Cardassian Union Warship Damar
Argaya Sector near the Cardassian Union border
31st day of the month of Lukyut, 532, Cardassian Union Calendar
They had been operating on Saratt for almost twelve hours. They had to remove the wires and take care of the damage that had been inflicted by the electric discharge.
Brenok spent that time in his quarters. He had made a certain decision and decided to share it with someone, whom it also concerned.
“Uncle Arenn, how nice to see you!” Latana smiled at him from the monitor.
“How are you? How are twins?”
“We are fine. I hope you can see them soon.”
They chatted for a moment about her everyday matters and then he said, “Latana, there is something I want to tell you.”
“I will move back to Lakarian City. I will buy a house there. If you want to move with me, it would be also your house. If you decide to stay in Lakat, I would buy you a house there. It’s up to you. But I am moving and I won’t change my mind.”
“I understand, Uncle. I will talk about it with Zatal.”
“Of course,” he smiled. “This concerns both of you.” He knew Latana’s husband valued his job and he wouldn’t be able to find the same kind of employment in Lakarian City. “You have some time, though. This won’t happen tomorrow. I just wanted to let you know as early as possible.”
“I appreciate that, Uncle.” She scrutinised him for a moment. “Is everything all right with you? You don’t look well.”
“I’m tired. And I await a very important news.”
“I see. I’m sure you can’t talk about it.”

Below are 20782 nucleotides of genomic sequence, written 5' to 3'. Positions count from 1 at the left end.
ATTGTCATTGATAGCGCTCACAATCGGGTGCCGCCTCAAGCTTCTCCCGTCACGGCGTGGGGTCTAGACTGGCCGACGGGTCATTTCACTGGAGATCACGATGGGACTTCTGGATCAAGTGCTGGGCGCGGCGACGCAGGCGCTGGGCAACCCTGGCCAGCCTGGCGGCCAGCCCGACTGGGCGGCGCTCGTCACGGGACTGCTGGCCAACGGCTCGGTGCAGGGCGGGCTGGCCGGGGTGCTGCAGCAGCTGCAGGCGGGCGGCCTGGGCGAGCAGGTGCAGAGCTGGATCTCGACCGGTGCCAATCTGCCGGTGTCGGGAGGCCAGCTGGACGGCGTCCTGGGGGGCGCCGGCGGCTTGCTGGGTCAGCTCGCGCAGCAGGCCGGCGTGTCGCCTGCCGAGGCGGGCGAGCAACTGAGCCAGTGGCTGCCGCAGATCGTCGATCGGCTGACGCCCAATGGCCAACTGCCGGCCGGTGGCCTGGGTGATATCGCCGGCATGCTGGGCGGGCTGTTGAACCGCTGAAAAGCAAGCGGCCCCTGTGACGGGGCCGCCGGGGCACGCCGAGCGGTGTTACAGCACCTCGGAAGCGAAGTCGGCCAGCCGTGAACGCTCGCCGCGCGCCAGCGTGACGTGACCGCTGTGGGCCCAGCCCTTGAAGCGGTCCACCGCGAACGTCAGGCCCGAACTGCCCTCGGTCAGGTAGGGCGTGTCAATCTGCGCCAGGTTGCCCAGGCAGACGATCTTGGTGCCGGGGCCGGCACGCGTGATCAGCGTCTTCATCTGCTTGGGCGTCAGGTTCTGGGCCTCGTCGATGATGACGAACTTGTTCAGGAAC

“I’ll see you soon?”
“Very soon,” he managed to smile.
Her face disappeared from the screen and he leaned back in the chair, closing his eyes. A moment later he was asleep.
“Taret to Gul Brenok.” Suddenly woken up, Brenok almost slid off the chair.
“Brenok here,” he answered in a raspy voice.
A moment of silence. “Are you all right, sir?” Taret sounded suspiciously.
“I’m fine, Taret. What is it?”
“Saratt woke up and--”
“I’ll be right there.”
He probably beat the time record of reaching the infirmary from deck two, where his quarters were located.
“How is he?” he asked Taret as soon as he arrived to his destination.
“Quite fine. I cannot be completely sure but it would appear that his brain functions are undamaged. I can’t say the same about this throat, I’m afraid. His vocal cords were fried. We had to remove a lot of tissue and he won’t be able to normally talk. However,” Taret smiled. “The smile on his face when he woke up...It was priceless, sir. It was a weak smile, he couldn’t do much more as the paratox dissolves slowly, but it was a happy smile.”
“Can I see him?”
“Certainly,” the medic agreed. He took the gul to an adjacent room, where Saratt lay in a biobed.
As soon as the painter noticed Brenok in the door, he started to blink rapidly.
“What’s wrong?” Taret asked him with worry obvious in his voice.
But Saratt kept looking at Brenok. He stared at his fellow Lakarian with great intensity and Brenok wished he knew what the painter wanted. Or maybe he was asking a question? The gul approached Saratt.
“Do you want to ask a question?” One blink. “About where we’re taking you?” Two blinks. “About what would happen to you?” Two blinks. Brenok dreaded to ask the next question. “About Sabal?” Saratt had to notice that the pilot was not visiting him. One blink.
Taret looked at Brenok, leaving it to him to deliver the bad news. They had agreed they would not lie to Saratt but also would not talk about it unless directly asked. Brenok had hoped Saratt wouldn’t ask.
“Please leave us alone,” he said quietly.
Taret moved away but stayed by the door. Brenok pulled a stool and sat next to the biobed. He could see Saratt already expected something had happened.